This article is from the Nov/Dec 1995 AFRMA Rat & Mouse Tales news-magazine.
By Nichole Royer
The Agouti rat has the distinction of being the first “pet” rat. Because it is the natural color of wild rats, the first person to catch and tame a rat most likely had an Agouti. While that first prehistoric “rat tamer” is lost to history, we do know some facts about the Agouti as part of the rat fancy. The first time this color appeared at a show was at Cheltenham (England) in 1902 where they were shown by Douglass and Vale. Agouti was in the standards in 1902 and has continued down through all the years and survived to this day. That officially makes this color almost 94 years old!
Most people's reaction the first time they see an Agouti rat is “It looks just like a wild rat!” While it is true that wild rats are Agouti, the color of our fancy Agoutis is very different from that of its wild cousins. Our fancy Agoutis have been selected over the years for a much redder and brighter coat (wild rats are grayer).
The Agouti rat is characterized by the unique pattern of its fur. Instead of being solid, each individual hair has three bands of color. The AFRMA Standard describes the ideal Agouti as “A rich chestnut with dark slate at the base of the hair. The coat is evenly ticked with black guard hairs. Belly color will be silver gray.” All Agoutis have black eyes.
For those interested, the genetics of Agouti are very simple. The Agouti has two alleles, “A” Agouti, and “a” non-Agouti. Dominant “A” produces the banding of hairs we recognize as Agouti. Recessive “a” produces solid colored hairs.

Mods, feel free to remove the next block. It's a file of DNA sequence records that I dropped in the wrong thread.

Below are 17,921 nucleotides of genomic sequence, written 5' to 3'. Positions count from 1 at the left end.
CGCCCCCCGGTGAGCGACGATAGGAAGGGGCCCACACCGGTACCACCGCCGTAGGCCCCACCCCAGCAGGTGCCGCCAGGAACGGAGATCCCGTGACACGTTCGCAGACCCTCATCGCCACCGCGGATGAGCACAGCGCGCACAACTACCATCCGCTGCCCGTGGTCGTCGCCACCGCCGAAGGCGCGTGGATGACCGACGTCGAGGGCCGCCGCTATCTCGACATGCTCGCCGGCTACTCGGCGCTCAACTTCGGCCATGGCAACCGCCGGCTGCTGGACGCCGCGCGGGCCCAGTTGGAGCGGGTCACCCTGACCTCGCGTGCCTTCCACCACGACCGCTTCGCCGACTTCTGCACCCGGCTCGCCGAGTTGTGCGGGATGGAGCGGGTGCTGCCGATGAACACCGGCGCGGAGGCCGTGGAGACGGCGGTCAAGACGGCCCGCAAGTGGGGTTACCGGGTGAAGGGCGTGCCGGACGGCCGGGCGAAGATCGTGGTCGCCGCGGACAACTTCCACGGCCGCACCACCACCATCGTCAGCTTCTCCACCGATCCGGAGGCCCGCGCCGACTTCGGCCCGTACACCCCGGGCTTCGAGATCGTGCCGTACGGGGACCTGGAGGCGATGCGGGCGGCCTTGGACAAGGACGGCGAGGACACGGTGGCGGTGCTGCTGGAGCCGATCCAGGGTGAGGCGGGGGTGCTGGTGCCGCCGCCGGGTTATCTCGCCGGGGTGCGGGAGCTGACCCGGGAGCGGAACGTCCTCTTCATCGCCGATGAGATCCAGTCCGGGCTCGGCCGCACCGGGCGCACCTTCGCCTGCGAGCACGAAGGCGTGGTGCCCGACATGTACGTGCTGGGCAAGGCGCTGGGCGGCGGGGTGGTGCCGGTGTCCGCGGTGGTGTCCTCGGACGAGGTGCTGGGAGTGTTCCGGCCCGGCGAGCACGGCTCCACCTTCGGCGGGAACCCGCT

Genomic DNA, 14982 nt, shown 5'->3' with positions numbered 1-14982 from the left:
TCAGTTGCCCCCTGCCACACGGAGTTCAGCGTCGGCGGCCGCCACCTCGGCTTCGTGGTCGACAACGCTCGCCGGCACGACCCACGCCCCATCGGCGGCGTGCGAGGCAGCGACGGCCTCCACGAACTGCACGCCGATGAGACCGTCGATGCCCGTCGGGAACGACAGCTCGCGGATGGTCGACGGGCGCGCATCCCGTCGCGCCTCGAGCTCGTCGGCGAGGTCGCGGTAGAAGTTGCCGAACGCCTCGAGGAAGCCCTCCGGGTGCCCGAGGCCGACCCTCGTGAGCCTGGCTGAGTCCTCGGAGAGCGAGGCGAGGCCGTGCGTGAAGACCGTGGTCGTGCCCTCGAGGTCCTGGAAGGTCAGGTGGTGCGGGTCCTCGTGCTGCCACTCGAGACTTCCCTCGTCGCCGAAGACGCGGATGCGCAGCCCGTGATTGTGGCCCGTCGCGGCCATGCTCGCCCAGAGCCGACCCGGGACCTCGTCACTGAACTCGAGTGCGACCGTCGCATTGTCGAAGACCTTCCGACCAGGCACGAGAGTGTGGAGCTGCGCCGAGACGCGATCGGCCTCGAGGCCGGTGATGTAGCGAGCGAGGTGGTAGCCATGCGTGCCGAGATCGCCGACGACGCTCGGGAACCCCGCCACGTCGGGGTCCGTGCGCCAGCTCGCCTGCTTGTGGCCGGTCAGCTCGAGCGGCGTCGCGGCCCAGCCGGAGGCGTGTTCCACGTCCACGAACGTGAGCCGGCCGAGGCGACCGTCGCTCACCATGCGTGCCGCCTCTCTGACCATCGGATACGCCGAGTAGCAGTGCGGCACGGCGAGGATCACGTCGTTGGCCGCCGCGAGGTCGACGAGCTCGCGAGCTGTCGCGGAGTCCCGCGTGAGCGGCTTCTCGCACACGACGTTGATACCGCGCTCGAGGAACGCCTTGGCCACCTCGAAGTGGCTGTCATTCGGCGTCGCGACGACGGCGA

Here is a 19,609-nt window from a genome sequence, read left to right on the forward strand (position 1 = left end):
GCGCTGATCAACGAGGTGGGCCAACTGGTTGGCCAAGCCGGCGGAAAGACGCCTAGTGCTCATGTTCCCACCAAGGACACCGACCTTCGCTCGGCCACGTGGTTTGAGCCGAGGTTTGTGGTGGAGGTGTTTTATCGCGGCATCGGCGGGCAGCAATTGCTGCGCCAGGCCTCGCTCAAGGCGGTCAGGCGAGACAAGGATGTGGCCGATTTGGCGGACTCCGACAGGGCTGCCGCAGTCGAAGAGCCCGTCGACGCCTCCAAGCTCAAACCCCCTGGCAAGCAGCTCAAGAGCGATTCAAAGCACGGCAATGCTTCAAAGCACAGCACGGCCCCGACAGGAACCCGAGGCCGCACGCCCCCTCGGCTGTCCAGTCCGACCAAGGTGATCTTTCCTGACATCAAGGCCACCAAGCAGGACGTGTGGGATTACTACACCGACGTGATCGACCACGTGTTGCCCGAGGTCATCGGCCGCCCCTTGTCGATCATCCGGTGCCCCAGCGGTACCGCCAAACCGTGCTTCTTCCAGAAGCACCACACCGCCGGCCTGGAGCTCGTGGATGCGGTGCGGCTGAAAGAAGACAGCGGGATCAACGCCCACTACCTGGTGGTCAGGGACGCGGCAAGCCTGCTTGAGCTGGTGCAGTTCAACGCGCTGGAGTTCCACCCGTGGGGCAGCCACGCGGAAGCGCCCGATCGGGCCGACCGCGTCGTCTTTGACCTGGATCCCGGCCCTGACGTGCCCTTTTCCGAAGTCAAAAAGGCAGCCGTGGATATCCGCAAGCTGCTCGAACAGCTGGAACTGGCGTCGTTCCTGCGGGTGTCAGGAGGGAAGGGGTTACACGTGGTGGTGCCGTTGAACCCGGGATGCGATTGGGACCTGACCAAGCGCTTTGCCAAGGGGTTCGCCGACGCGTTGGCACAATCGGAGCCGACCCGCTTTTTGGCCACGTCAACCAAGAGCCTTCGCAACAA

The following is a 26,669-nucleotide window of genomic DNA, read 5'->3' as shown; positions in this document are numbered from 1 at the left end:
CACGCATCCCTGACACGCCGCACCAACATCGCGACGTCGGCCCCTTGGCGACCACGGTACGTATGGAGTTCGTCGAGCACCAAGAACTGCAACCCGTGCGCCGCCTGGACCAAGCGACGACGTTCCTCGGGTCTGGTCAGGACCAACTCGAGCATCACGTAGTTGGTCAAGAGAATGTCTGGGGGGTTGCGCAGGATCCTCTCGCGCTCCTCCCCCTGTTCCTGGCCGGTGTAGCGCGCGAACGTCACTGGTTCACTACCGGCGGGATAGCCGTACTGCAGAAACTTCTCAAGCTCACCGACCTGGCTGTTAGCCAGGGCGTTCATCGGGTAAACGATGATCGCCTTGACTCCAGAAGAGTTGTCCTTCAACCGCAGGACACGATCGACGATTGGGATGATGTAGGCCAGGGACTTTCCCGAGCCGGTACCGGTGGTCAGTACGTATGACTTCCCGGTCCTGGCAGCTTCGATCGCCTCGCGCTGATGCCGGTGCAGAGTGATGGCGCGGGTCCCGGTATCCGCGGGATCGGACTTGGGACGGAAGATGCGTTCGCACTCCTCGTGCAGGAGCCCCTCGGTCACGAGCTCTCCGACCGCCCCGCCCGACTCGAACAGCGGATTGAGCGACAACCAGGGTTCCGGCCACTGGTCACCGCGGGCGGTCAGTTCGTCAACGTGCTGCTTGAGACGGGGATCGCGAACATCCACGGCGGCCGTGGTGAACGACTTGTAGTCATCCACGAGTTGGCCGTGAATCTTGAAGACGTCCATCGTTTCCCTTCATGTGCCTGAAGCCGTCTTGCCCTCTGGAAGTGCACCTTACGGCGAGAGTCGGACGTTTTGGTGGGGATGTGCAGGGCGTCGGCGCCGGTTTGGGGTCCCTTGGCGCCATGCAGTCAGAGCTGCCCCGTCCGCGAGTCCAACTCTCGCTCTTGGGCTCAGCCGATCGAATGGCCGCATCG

Because Agouti is dominant, it can be bred to anything else and some Agoutis will be produced. Also, depending on what its background is, and what it is bred to, Agouti could potentially produce any other color.
When breeding, it is important to select against silvering, patchiness, and white on the feet. No Agouti should be gray and drab, but often it takes a while for kittens to develop their adult color, and this should be kept in mind when choosing youngsters. A good Agouti will have dark gray at the base of each hair, a rich red/brown in the middle, and black on the tip. The belly is much lighter having gray hairs tipped with silvery white.
The Agouti is a good choice for someone just entering the fancy. They require relatively little in preparation for a show, unless they have gotten particularly dirty. Sometimes the belly will appear to have a yellow cast, which is caused from staining or age. There isn’t much that can be done about age, but washing just the stomach with a shampoo for white cats will eliminate much staining.
As with any rat, an Agouti must have good conformation to show well, but an Agouti that combines that with nice color is an impressive entry.